design and implementation
key bof points already in spec, cleaned up
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|== BoF agenda and discussion ==
''ScottJamesRemnant: this needs to be drafted into a spec!''
* Done above -- heno
New UI mostly decided at Gnome accessibility summit. Add AT options to preferred applications dialog.
Small apps "osk", "screenreader" etc. that check value of preferred app gconf key and run it.
Use fdo autostart for starting AT's add .desktop file of previously mentioned small app to autostart.
Re-do gnome-at settings dialogs entirely. Make all settings that could be considered accessibility related locatable or directly changeable from the gnome-at properties dialog. Making it the one-stop-shop for everything a11y related even if it means settings are duplicated from elsewhere in the desktop.
small aside --
people like to carry their accessibility (font size, etc.) and other settings around with them it would be nice if a gconf overlay from a usb stick was possible. In other words settings on the stick would overide the local gconf keys.
Launchpad Entry: https://launchpad.net/distros/ubuntu/+spec/common-at-conf
Simplify the assistive technology settings in gnome. Clearly identify where each options belongs, whether it is a general desktop setting with accessibility implications (such as font size) or a specialised assistive technology feature. Restructure the items to make navigating the options intuitive for groups with different perspectives.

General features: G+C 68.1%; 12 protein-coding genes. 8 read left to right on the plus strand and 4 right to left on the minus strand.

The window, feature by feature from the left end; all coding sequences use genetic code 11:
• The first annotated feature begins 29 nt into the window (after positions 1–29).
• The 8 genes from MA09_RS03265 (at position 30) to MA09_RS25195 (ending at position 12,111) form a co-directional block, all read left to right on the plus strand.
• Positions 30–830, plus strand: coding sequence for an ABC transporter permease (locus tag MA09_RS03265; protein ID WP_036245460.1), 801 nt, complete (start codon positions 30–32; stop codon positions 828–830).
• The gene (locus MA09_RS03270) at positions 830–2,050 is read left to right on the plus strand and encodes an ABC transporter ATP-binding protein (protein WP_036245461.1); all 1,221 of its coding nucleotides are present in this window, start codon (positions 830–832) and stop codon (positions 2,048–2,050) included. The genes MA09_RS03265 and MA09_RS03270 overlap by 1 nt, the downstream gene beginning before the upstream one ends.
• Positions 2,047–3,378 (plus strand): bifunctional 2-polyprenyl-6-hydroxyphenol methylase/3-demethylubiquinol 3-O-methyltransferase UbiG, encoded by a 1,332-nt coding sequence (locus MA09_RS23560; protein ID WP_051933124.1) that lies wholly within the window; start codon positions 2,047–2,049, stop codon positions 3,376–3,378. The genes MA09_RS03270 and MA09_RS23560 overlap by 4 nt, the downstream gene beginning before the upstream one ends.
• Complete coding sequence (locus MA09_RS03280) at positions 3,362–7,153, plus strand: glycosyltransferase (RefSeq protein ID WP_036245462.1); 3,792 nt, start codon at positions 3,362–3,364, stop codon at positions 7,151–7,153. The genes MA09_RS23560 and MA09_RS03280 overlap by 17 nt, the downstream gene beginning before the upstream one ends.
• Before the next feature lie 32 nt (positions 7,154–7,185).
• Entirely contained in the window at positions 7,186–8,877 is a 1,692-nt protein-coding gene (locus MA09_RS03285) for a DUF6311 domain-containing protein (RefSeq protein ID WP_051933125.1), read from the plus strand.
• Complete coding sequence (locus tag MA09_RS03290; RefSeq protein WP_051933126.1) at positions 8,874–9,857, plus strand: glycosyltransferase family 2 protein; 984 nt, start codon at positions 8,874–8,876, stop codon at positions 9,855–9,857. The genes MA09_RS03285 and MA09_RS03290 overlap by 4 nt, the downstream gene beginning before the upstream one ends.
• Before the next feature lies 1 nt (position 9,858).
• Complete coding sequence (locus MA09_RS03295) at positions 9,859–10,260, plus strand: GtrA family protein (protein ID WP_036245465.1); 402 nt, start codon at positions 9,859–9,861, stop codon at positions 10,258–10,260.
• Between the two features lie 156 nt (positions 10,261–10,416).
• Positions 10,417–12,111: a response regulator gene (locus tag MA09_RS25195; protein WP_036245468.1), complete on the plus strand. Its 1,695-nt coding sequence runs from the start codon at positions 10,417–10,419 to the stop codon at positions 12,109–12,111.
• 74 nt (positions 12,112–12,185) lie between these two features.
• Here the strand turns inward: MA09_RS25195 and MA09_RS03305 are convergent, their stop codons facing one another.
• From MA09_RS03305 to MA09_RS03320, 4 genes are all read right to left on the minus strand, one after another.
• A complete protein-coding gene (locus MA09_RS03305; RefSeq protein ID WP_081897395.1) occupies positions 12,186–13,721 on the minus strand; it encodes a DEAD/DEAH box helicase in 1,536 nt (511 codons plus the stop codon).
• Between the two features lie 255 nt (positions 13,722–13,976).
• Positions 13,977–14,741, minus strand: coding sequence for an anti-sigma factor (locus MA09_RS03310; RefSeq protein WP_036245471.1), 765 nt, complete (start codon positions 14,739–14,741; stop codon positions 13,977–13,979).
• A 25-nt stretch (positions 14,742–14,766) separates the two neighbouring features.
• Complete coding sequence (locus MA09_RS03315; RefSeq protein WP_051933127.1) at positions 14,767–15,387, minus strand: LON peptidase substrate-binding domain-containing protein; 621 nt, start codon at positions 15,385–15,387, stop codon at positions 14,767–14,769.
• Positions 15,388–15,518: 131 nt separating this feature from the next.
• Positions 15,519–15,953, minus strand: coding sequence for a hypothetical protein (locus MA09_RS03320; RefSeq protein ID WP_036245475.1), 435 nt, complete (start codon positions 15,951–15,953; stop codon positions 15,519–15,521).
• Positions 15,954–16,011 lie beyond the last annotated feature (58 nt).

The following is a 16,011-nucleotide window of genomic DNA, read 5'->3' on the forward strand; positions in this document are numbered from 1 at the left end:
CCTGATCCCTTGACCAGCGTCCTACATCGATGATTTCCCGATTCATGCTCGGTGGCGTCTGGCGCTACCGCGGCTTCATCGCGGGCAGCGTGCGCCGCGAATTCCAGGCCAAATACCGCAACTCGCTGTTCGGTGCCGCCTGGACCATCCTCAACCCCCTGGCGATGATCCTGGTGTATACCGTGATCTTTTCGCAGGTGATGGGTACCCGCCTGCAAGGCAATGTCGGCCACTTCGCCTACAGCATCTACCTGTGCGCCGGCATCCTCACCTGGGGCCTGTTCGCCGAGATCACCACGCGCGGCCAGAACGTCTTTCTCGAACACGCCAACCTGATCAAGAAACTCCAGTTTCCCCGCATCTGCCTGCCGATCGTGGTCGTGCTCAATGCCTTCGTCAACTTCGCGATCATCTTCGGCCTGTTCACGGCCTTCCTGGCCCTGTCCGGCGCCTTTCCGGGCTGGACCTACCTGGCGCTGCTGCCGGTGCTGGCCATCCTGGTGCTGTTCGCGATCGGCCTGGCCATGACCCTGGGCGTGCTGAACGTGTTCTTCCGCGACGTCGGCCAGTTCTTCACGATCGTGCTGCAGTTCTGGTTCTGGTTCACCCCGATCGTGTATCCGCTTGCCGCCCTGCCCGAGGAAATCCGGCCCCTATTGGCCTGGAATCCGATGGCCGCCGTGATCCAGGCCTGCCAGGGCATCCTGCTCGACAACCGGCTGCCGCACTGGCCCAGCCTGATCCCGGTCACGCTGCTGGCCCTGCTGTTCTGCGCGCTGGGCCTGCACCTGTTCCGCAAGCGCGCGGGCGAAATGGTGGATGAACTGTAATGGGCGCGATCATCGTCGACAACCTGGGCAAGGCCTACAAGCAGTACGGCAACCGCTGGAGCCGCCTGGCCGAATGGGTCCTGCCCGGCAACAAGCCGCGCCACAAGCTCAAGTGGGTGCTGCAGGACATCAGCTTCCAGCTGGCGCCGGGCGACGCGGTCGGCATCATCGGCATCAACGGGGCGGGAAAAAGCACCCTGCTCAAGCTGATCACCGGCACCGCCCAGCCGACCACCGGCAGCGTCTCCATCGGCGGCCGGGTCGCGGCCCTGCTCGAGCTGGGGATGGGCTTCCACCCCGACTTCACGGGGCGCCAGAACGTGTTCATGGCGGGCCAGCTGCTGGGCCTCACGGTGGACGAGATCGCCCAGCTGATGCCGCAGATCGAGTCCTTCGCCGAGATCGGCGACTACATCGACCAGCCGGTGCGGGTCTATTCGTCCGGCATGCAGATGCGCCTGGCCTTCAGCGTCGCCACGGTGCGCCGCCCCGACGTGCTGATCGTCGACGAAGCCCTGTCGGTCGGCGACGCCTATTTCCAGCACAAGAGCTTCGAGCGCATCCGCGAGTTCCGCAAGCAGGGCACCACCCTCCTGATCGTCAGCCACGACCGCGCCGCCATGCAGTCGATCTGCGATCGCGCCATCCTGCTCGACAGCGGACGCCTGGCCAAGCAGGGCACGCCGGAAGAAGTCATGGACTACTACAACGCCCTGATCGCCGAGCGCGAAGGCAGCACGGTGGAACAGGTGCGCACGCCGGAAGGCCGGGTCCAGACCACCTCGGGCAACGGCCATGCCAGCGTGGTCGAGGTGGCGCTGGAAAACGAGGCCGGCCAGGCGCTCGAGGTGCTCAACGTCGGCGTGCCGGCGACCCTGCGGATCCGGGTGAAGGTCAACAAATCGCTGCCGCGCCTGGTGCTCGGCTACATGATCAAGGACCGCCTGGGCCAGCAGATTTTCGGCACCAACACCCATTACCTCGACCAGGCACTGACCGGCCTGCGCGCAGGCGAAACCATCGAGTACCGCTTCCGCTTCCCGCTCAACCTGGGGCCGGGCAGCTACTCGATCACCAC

The assistive technology (AT) settings in gnome are currently spread out over several locations, making the features difficult to find. Some entries have multiple incarnations (like keyboard repeat rate). It is difficult to have a discussion about which features should be moved before we have a better classification of items (specifically to which degree they are general desktop setting or special assistive technology tools).
- Gustav has slightly reduced vision so he likes to increase the font size on his system and select a suitable icon set. It would not occur to him to look for these items under 'Assistive Technology', but expects to find it with the fonts and theme settings.
- Joanna has less vision than Gustav and uses a high contrast theme with large fonts and occasionally a magnifier. She knows she needs these features to use the computer. When a friends shows here Ubuntu she asks him to open the accessibility settings to look for them. They are pleased to finds all these features available in one place.
Identify the rough edges in a11y configuration and reach a consensus with the wider community (upstream) on how it should be refactored. Introduce limited modifications to the gnome dialogs and add a 'More settings' tab to the gnome-at-prefs that links to these other options.
- Chart the existing a11y settings (and related settings).
- Divide the setting into better categories, taking special note of which can be considered general desktop settings and which are pure a11y items.
- Move and restructure settings (this will be minor)
- Add a 'more options' tab to the Assistive Technology Preferences dialog with links to launch the existing related items such as keyboard settings and themes.
Optional future work: Write a wizard which guides the user through the available accessibility settings.
Settings are charted and will be refactored here: https://wiki.ubuntu.com/Accessibility/Projects/GnomeATconf
- Patches will be prepared for the various configuration dialogs and a section added to at-prefs to tie it together.
Upstream is discussing implementing a configuration option for the ATs to be started by default (see [http://bugzilla.gnome.org/show_bug.cgi?id=350263 bug 350263]) and improving the theme dialog to reduce the number of (rather similar) a11y themes. Upstream choices should be tracked here.